Upper Arlington is immensely proud of its heritage, as displayed by the well-kept home exteriors and the ever-present adornments of black and gold. Golden Bear paw prints are painted as embellishments on driveways, and lawn signs announce team memberships, participation in school organizations and college plans.
Civic pride is never more apparent than on the Fourth of July. Alumni return to reconnect with former classmates, neighbors and friends celebrate together, and the evening culminates in a remarkable fireworks show. The origin of the Fourth of July parade may well be traced to the annual Field Day festivities beginning in 1916, organized by Grandview, Marble Cliff and a young Upper Arlington. Upper Arlington began its own celebration in 1923, with a parade, athletic contests, picnics, dancing and reworks.
Wake up calls honoring Paul Revere’s ride began in 1932, and to this day volunteers drive through neighborhoods calling upon residents to wake up and join the fun. Since 1933, the Upper Arlington Civic Association has directed the Fourth of July celebration. Early on they instituted the tradition of the parade being led by drummers, a fife-player and a flag bearer, in a re-enactment of Archibald Willard’s Revolutionary War battlefield painting, “The Spirit of ’76.” Generations of Murphy, Long and Millisor families have fulfilled these roles over the decades.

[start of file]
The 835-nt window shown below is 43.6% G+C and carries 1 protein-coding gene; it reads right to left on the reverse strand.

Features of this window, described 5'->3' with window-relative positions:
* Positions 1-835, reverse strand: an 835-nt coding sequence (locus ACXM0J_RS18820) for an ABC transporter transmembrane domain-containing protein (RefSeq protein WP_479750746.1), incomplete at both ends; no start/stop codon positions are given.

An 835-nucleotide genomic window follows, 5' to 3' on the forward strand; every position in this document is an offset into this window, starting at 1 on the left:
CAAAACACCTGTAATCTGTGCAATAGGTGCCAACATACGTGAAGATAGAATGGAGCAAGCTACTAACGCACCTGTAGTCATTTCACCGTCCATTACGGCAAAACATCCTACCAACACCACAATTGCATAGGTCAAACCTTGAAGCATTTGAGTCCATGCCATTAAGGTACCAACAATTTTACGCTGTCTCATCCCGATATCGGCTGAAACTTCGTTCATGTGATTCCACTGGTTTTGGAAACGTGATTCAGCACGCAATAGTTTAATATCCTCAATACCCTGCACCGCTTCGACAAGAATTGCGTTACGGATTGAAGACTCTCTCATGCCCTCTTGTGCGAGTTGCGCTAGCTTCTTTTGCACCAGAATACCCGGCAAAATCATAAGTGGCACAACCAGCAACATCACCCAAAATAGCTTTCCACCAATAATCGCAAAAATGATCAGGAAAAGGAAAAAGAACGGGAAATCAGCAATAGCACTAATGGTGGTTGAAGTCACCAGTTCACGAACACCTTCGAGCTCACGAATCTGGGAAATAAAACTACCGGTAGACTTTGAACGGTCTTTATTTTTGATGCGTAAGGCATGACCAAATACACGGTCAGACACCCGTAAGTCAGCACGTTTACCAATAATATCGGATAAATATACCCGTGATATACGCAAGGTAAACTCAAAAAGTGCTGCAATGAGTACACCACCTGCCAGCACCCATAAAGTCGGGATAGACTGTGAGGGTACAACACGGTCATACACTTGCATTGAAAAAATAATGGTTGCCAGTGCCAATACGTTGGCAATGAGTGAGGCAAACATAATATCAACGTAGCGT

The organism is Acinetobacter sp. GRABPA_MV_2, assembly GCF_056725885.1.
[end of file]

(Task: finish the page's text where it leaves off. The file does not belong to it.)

As the community expanded northward, the festivities moved in the mid- 1950s from centering on Miller Park and Jones stadium to using Northwest Boulevard as the main parade route. Annually painted with red, white and blue stars, the street is lined with lawn chairs in the days prior, as residents reserve their viewing space. After the morning parade, family and friends often attend afternoon neighborhood cookouts before heading to Northam Park. Once the crowd has “oohed” and “aahed” at the reworks, the day ends with the tolling of the bells of St. Agatha church… and planning for the next year’s celebration begins.